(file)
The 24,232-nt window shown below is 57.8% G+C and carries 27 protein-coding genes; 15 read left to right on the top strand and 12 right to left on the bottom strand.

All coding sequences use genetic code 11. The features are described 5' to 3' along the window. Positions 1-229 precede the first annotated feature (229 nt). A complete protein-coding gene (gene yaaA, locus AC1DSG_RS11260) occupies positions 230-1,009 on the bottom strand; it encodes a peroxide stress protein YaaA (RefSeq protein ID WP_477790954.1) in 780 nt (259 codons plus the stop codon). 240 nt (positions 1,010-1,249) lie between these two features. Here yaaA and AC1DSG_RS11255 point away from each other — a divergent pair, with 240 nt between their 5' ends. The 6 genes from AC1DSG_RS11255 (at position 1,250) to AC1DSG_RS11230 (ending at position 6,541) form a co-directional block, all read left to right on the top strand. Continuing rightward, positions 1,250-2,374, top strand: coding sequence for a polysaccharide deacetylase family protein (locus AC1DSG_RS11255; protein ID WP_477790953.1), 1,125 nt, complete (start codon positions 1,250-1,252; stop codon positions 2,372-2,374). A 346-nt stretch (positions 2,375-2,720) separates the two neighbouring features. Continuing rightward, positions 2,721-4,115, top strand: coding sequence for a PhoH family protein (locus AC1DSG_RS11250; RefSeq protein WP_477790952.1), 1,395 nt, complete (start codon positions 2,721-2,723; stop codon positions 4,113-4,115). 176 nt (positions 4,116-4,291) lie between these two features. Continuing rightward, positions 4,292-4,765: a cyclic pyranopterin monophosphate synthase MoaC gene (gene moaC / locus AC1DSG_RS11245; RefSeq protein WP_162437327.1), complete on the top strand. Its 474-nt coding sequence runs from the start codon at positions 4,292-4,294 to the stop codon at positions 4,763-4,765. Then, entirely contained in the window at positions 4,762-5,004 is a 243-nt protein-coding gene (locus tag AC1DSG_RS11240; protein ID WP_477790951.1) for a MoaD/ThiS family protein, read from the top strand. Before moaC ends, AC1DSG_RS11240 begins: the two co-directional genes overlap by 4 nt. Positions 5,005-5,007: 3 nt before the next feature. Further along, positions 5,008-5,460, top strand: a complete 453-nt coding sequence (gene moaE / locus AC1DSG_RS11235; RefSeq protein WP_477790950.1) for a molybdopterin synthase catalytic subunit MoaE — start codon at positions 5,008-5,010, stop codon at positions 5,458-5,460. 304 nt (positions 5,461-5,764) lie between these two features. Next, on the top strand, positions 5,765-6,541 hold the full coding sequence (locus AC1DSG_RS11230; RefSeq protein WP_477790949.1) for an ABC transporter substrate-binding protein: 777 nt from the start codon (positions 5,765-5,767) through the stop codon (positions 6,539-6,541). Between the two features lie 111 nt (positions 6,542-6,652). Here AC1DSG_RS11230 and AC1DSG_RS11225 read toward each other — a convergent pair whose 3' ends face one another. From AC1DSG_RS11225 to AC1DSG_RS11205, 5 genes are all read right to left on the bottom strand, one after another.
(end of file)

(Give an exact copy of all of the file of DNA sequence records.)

The 24,232-nt window shown below is 57.8% G+C and carries 27 protein-coding genes; 15 read left to right on the top strand and 12 right to left on the bottom strand.

All coding sequences use genetic code 11. The features are described 5' to 3' along the window. Positions 1-229 precede the first annotated feature (229 nt). A complete protein-coding gene (gene yaaA, locus AC1DSG_RS11260) occupies positions 230-1,009 on the bottom strand; it encodes a peroxide stress protein YaaA (RefSeq protein ID WP_477790954.1) in 780 nt (259 codons plus the stop codon). 240 nt (positions 1,010-1,249) lie between these two features. Here yaaA and AC1DSG_RS11255 point away from each other — a divergent pair, with 240 nt between their 5' ends. The 6 genes from AC1DSG_RS11255 (at position 1,250) to AC1DSG_RS11230 (ending at position 6,541) form a co-directional block, all read left to right on the top strand. Continuing rightward, positions 1,250-2,374, top strand: coding sequence for a polysaccharide deacetylase family protein (locus AC1DSG_RS11255; protein ID WP_477790953.1), 1,125 nt, complete (start codon positions 1,250-1,252; stop codon positions 2,372-2,374). A 346-nt stretch (positions 2,375-2,720) separates the two neighbouring features. Continuing rightward, positions 2,721-4,115, top strand: coding sequence for a PhoH family protein (locus AC1DSG_RS11250; RefSeq protein WP_477790952.1), 1,395 nt, complete (start codon positions 2,721-2,723; stop codon positions 4,113-4,115). 176 nt (positions 4,116-4,291) lie between these two features. Continuing rightward, positions 4,292-4,765: a cyclic pyranopterin monophosphate synthase MoaC gene (gene moaC / locus AC1DSG_RS11245; RefSeq protein WP_162437327.1), complete on the top strand. Its 474-nt coding sequence runs from the start codon at positions 4,292-4,294 to the stop codon at positions 4,763-4,765. Then, entirely contained in the window at positions 4,762-5,004 is a 243-nt protein-coding gene (locus tag AC1DSG_RS11240; protein ID WP_477790951.1) for a MoaD/ThiS family protein, read from the top strand. Before moaC ends, AC1DSG_RS11240 begins: the two co-directional genes overlap by 4 nt. Positions 5,005-5,007: 3 nt before the next feature. Further along, positions 5,008-5,460, top strand: a complete 453-nt coding sequence (gene moaE / locus AC1DSG_RS11235; RefSeq protein WP_477790950.1) for a molybdopterin synthase catalytic subunit MoaE — start codon at positions 5,008-5,010, stop codon at positions 5,458-5,460. 304 nt (positions 5,461-5,764) lie between these two features. Next, on the top strand, positions 5,765-6,541 hold the full coding sequence (locus AC1DSG_RS11230; RefSeq protein WP_477790949.1) for an ABC transporter substrate-binding protein: 777 nt from the start codon (positions 5,765-5,767) through the stop codon (positions 6,539-6,541). Between the two features lie 111 nt (positions 6,542-6,652). Here AC1DSG_RS11230 and AC1DSG_RS11225 read toward each other — a convergent pair whose 3' ends face one another. From AC1DSG_RS11225 to AC1DSG_RS11205, 5 genes are all read right to left on the bottom strand, one after another.